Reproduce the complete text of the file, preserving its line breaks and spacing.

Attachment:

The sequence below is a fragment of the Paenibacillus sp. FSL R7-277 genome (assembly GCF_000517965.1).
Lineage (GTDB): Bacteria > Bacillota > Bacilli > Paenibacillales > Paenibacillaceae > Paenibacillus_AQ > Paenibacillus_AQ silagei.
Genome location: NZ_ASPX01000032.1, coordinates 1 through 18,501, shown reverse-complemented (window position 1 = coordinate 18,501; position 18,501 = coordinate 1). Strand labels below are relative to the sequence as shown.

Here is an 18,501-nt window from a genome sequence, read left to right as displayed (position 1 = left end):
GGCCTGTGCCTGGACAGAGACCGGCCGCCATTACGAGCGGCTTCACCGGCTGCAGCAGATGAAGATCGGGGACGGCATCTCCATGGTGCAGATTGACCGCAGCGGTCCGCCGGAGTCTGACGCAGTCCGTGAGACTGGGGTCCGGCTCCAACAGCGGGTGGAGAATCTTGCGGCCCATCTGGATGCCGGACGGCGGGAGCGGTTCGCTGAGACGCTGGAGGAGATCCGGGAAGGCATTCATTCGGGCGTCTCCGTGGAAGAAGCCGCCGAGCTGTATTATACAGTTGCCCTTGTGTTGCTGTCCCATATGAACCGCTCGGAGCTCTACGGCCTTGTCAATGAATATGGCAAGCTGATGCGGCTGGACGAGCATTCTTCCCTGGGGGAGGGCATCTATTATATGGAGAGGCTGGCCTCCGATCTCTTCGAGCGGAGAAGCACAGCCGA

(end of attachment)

The sequence below is a fragment of the Paenibacillus sp. FSL R7-277 genome (assembly GCF_000517965.1).
Lineage (GTDB): Bacteria > Bacillota > Bacilli > Paenibacillales > Paenibacillaceae > Paenibacillus_AQ > Paenibacillus_AQ silagei.
Genome location: NZ_ASPX01000032.1, coordinates 1 through 18,501, shown reverse-complemented (window position 1 = coordinate 18,501; position 18,501 = coordinate 1). Strand labels below are relative to the sequence as shown.

Here is an 18,501-nt window from a genome sequence, read left to right as displayed (position 1 = left end):
GGCCTGTGCCTGGACAGAGACCGGCCGCCATTACGAGCGGCTTCACCGGCTGCAGCAGATGAAGATCGGGGACGGCATCTCCATGGTGCAGATTGACCGCAGCGGTCCGCCGGAGTCTGACGCAGTCCGTGAGACTGGGGTCCGGCTCCAACAGCGGGTGGAGAATCTTGCGGCCCATCTGGATGCCGGACGGCGGGAGCGGTTCGCTGAGACGCTGGAGGAGATCCGGGAAGGCATTCATTCGGGCGTCTCCGTGGAAGAAGCCGCCGAGCTGTATTATACAGTTGCCCTTGTGTTGCTGTCCCATATGAACCGCTCGGAGCTCTACGGCCTTGTCAATGAATATGGCAAGCTGATGCGGCTGGACGAGCATTCTTCCCTGGGGGAGGGCATCTATTATATGGAGAGGCTGGCCTCCGATCTCTTCGAGCGGAGAAGCACAGCCGA